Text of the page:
Calvert County schools kick out second-grader
By Ovetta Wiggins,
It wasn’t her fault. She’s a good student.
Instead, Kristina Hammond contends that her 7-year-old daughter was caught in a bureaucratic nightmare as the Southern Maryland school system seeks to weed out students who officials say don’t live in the county. Calvert officials suspect that Sierra resides in neighboring Prince George’s County.
With scarce resources, Calvert officials say they have no choice but to go after those who commit residency fraud.
“We’ve always taken this extremely seriously,” said Gail Bennett, a schools spokeswoman. “We want students attending school, but we want them to attend in the district where they legally reside. We consider this our obligation to our local taxpayers who are funding our education system.”
The Calvert system, with about 16,000 students, is well-regarded in the Washington region. Its high performance on Maryland state tests could make Calvert a magnet for families with children in schools elsewhere that have lower scores.
Hammond said she is not against the effort to weed out nonresidents. But, she said, Sierra is not one of them.
“She’s not getting the education she should get,” Hammond said last week. “It’s just not fair.”
Sierra returned to school Monday after inquiries by The Washington Post about her situation and the school system’s residency policy. Her case is pending.
For the previous 15 school days, when Sierra should have been working on her fractions and learning to write in cursive in class, she instead was sitting at the roofing company her grandparents own in Forestville, watching television, occasionally writing and reading.
Barbara Hammond, Sierra’s grandmother, said Sierra was “bored to death” sitting at the roofing company all day.
“You can definitely tell it’s affecting her,” Kristina Hammond added. “She doesn’t get to do her normal routine.”
Kristina Hammond said the school system’s process is flawed.
She said she received a letter March 30, informing her that she had two weeks to withdraw her daughter from school because an investigation found that she lived outside of Calvert. The letter was delivered to a home Kristina Hammond owns and rents to a friend in Upper Marlboro in Prince George’s.
Kristina Hammond, 31, said she has lived in Owings with her mother since she was a teenager. Kristina Hammond said she was not told what type of evidence the school system had against her and was not given an opportunity to rebut the system’s claims.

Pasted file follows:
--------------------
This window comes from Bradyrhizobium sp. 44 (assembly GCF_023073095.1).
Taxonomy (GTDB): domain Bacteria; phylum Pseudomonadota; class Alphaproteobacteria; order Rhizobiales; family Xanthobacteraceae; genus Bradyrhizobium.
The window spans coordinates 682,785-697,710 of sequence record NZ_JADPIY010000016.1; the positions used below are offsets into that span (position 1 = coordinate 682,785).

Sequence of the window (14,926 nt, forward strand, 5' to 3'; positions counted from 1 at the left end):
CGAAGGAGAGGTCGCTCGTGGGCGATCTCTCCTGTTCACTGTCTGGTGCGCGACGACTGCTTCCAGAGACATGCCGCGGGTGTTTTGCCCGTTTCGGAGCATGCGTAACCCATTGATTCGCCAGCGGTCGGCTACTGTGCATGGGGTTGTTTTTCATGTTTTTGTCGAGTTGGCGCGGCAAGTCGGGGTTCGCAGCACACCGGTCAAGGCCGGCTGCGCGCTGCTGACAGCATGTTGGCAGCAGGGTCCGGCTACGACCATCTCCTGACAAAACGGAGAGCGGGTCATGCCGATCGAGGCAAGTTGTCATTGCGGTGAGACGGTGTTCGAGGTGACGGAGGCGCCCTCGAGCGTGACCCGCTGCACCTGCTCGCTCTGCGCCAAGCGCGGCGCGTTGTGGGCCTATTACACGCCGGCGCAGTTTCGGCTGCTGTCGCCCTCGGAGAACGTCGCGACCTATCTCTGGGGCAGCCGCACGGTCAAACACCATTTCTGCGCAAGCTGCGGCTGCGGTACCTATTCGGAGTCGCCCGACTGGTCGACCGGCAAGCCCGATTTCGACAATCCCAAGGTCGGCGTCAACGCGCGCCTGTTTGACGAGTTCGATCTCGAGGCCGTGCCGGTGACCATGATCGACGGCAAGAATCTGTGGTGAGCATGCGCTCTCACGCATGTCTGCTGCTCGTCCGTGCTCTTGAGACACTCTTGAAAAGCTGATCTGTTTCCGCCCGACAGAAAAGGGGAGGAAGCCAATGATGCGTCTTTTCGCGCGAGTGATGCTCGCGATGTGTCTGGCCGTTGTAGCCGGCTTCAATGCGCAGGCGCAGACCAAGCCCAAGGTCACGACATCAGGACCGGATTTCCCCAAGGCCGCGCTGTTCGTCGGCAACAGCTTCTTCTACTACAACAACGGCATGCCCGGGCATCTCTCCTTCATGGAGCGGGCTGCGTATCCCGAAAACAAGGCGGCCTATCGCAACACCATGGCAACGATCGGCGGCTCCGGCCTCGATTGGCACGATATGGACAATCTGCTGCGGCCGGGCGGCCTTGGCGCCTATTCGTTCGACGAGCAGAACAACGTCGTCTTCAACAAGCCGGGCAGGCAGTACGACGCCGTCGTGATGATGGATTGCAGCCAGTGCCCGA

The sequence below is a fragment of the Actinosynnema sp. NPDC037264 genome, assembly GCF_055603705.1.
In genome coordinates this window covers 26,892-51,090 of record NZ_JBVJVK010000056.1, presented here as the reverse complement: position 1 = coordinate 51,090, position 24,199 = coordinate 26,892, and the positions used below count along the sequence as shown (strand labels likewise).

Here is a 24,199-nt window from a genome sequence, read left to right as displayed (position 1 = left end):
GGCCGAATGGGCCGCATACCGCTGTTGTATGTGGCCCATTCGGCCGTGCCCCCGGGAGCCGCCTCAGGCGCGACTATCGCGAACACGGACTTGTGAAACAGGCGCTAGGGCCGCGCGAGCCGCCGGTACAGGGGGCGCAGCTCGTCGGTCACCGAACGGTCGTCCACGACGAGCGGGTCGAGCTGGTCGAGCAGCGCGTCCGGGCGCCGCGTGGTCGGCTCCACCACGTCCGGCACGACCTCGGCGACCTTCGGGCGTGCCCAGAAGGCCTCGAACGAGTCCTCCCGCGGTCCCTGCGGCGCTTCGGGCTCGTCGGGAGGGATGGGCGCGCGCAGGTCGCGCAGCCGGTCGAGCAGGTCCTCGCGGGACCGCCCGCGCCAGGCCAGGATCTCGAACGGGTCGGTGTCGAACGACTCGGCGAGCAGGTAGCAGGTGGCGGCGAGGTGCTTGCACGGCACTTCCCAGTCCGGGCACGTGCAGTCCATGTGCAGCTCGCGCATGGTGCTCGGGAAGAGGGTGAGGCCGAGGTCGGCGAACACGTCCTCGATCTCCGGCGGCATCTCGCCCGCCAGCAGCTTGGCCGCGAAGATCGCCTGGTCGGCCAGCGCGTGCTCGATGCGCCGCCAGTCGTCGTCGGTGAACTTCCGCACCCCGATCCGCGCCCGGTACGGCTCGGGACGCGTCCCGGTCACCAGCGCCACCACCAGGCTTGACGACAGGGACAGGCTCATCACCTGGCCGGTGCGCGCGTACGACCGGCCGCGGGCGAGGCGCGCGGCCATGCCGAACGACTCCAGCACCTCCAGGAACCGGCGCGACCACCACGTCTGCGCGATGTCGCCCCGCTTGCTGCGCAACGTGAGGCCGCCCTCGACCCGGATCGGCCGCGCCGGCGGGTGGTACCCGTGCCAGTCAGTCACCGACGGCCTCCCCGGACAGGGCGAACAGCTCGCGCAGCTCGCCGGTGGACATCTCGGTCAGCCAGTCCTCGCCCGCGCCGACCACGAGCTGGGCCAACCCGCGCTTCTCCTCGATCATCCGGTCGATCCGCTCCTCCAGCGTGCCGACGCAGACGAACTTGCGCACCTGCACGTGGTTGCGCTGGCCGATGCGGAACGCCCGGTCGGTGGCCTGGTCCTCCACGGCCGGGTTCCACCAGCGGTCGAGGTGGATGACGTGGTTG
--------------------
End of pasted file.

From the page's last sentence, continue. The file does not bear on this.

Instead, she was just told that Sierra was out.
Bennett said said she could not comment on Sierra’s case because of privacy rules.
She said the school system investigates up to 15 tips each year about suspected residency fraud. Fewer than five of those investigations lead to a student being removed from school. The students typically come from neighboring Anne Arundel, Prince George’s, Charles and St. Mary’s counties, Bennett said.
Parents or guardians are required to show proof of residency to enroll in Calvert schools. A deed, mortgage coupon book, lease agreement or a multiple family disclosure form can be used as proof. The Hammonds say they provided the proper documents to enroll Sierra at Mount Harmony Elementary when she started there in kindergarten. Nonresidents are allowed to enroll if they pay $6,712 in annual tuition.
Brendan M. Callahan, an attorney for Hammond, wrote a letter April 25 to the executive director of administration, requesting that Sierra be re-enrolled.
In the letter, he said Sierra’s due process rights had been violated. “The Maryland State Board of Education made it clear that the proper procedure in residency disputes is to allow the student to remain enrolled in school until a decision on the merits is reached by the local board,” Callahan wrote. “The lack of appropriate notice and an opportunity to be heard prior to Sierra’s removal are dispositive defects in the decision to remove Sierra from school, and immediate action is required to remedy the situation.”
Kristina Hammond said she is pleased that Sierra is back in school.
“I just worry about the other kids that this may be happening to,” she said.
Read more from The Washington Post: Analysis: N.Va. poor hurt disproportionately by recession Driver’s death was accident, police say Theft probe follows Loudoun suicide D.C. mental health services lacking